McAfee would go on to explain how he believes this has been achieved.

JM: A hacker doesn’t come in and dig up a bomb, he has to spend a lot searching.. First getting into the network…

Then it has to find where the thing I’m looking for is…

But we notice in the first few seconds his first approach

Our little box, it’s a passive box just watching, it uses a combination of heuristics and artificial intelligence and we notice instantly that this is an anomaly and there’s a packet or an intrusion here, right at that second that this shouldn’t be happening.

It then notifies our server, our server then does analysis…

All this happens in a matter of seconds.

At that point, you can take action which is close down that port and firewall or take remedial action which fixes the problem that let the hacker in.

Now isn’t that better than to wait for the hacker to come in and find the signs and say Aha there’s a piece of malware but good god that is months after he first came in…

It is a game changer it will change the entire face of cybersecurity in the way that companies address and reacts to intrusion.”

John McAfee, proposed CEO MGT 8/5/2016 Bally’s Poker Room, Las Vegas at Defcon 24

Sentinel and the Projected Growth of Enterprise Security

I expect that interest in Sentinel will grow in relation to the traditional IDS and IPS devices that have contributed to the slow response in threat-detection. With a low bar already set, all MGT may have to do is provide an actual solution to the problematic approach of analyzing data after the fact. According to FireEye, the median number of days that attackers are present on a victim’s network before being detected is 229. For this key reason, I feel that MGT has proven itself to be a legitimate contrarian play based on substantial market research that indicates Sentinel’s unique opportunity.

As the global enterprise governance, risk and compliance market continues to grow from to $11.5 billion by 2019, there will likely be customers reluctant to trust their information to devices that have underperformed. Where companies like Cisco and Microsoft offer IPS/IDS solutions, Sentinel was designed to be ideally suited for smaller areas compared to the standard 19-inch rack configuration that other vendors implement. Standard IPS and IDS solutions have several drawbacks other than their size. As McAfee explained, Sentinel acts as a passive box, meaning that it is on the other side of the firewall where the  traditional IPS and IDS counterparts are located. This allows for Sentinel to reduce the risk of bottle-necking the network traffic. When a typical IPS/IDS solution has a malfunction or gets hacked, the entire network access point is compromised. I believe this to be an advantage over cloud solutions because of the obvious vulnerability of all data being transferred through one access point.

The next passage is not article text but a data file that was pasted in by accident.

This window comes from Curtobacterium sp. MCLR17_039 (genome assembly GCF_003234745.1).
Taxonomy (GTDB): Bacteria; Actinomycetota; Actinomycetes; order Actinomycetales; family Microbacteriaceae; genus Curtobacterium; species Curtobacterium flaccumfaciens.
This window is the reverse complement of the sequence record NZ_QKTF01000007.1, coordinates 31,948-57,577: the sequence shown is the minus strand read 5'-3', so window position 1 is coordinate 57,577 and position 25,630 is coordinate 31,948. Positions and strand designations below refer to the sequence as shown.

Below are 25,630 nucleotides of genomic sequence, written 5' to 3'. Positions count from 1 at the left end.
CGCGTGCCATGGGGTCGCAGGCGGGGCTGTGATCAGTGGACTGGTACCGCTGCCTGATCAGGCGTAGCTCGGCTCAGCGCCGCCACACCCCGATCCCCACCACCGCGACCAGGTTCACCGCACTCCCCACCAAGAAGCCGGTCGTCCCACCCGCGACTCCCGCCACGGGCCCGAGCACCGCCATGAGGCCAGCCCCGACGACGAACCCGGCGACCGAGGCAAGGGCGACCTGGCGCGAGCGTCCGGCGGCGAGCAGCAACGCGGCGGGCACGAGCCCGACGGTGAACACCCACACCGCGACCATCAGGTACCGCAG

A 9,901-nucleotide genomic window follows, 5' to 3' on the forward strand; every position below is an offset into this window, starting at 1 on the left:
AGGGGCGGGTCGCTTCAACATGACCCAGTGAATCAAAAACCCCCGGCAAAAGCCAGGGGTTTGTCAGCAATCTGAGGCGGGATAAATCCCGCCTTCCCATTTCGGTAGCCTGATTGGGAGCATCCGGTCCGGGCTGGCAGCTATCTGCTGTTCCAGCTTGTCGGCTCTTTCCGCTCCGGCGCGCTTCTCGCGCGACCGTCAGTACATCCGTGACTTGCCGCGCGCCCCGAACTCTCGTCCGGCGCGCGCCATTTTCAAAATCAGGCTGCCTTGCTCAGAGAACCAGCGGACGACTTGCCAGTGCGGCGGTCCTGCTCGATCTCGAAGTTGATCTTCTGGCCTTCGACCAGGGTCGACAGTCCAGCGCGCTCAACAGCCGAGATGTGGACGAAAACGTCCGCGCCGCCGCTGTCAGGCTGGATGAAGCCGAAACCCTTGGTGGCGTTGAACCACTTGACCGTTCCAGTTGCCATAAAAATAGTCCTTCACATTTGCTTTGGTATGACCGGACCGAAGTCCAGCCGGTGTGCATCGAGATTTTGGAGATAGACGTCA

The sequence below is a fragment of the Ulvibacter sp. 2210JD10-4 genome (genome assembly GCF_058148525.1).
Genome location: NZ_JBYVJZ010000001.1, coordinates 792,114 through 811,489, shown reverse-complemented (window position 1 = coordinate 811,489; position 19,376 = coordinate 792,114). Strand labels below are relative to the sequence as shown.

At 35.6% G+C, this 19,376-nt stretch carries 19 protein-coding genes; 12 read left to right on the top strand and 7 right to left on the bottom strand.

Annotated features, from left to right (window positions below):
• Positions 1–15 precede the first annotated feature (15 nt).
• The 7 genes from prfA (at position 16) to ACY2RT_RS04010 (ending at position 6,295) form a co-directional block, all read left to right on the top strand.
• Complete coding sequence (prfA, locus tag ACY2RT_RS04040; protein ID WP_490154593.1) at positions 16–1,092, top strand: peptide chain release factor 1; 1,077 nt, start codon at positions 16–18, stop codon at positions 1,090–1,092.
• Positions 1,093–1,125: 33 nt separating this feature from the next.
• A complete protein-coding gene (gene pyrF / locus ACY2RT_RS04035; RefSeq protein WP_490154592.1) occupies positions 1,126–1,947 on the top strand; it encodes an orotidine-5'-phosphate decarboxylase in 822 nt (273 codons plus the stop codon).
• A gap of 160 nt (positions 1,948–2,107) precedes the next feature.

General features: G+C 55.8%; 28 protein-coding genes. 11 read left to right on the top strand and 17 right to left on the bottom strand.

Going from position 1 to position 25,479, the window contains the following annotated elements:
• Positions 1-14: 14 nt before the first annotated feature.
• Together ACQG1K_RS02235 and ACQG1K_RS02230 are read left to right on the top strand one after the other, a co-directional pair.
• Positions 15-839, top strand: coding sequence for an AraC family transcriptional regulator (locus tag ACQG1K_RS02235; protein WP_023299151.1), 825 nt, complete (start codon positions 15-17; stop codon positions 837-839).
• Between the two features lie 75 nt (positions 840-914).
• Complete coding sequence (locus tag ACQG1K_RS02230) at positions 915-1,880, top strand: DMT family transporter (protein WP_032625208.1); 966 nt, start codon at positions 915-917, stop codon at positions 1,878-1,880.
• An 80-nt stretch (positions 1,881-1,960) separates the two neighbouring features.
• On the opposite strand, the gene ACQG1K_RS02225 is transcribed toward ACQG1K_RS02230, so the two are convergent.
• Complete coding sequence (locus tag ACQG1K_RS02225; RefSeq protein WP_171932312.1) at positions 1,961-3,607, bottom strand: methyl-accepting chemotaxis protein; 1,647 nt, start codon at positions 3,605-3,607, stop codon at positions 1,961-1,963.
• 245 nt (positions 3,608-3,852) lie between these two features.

According to MGT’, Sentinel’s first production run is expected in Q4 2016 and gives investors exposure to the 13.2% CAGR projected for the market. The trend in information security spending indicates that by 2020, 60% of enterprise security budgets will be allocated for this type of rapid detection and response system and within two years 80% of these endpoint protection platforms will include similar A.I. and heuristic analysis similar to MGT. This may help the new company find some initial footing in the very rocky landscape that has become the cybersecurity industry. For now I will leave you with John’s proclamation to change the industry by bringing real-time results to problems that sometimes take years to understand.

In light of S.A. refusing to believe the simple truth, I am just citizen journalist using my free speech and free will to voice my opinion, I have decided to publish independently for now. I hope this rough notes will help you with your own due diligence. My research and writing is only made possible through your support. Thank you for taking the time to visit my personal website. Please use paypal to help support this blog.

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John McAfee Addresses Alleged Fraud From DEF CON 24

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There will be much more to follow, but for now here is an excerpt from my interview with John McAfee an hour before the Demonsaw 3.0 launch party. In this sample, he is addressing claims of alleged unethical behavior.

 

“What we are doing, if anybody can look at anything we are doing on Demonsaw or (Sentinel MG) or all of the other products that we are putting together and find anything about them that isn’t real then feel free to show me…

We have our prototypes, we have some of the brightest minds in the industry developing them and our team is top notch.

So are we all fraudulent? Is Nolan and myself, and the brains behind the artificial intelligence of the most successful video game of all time, Grand Theft Auto… What? Are we all fraudulently grouping together?

Look at how absurd that is.”

John McAfee, proposed CEO MGT 8/5/2016 Bally’s Poker Room, Las Vegas at Defcon 24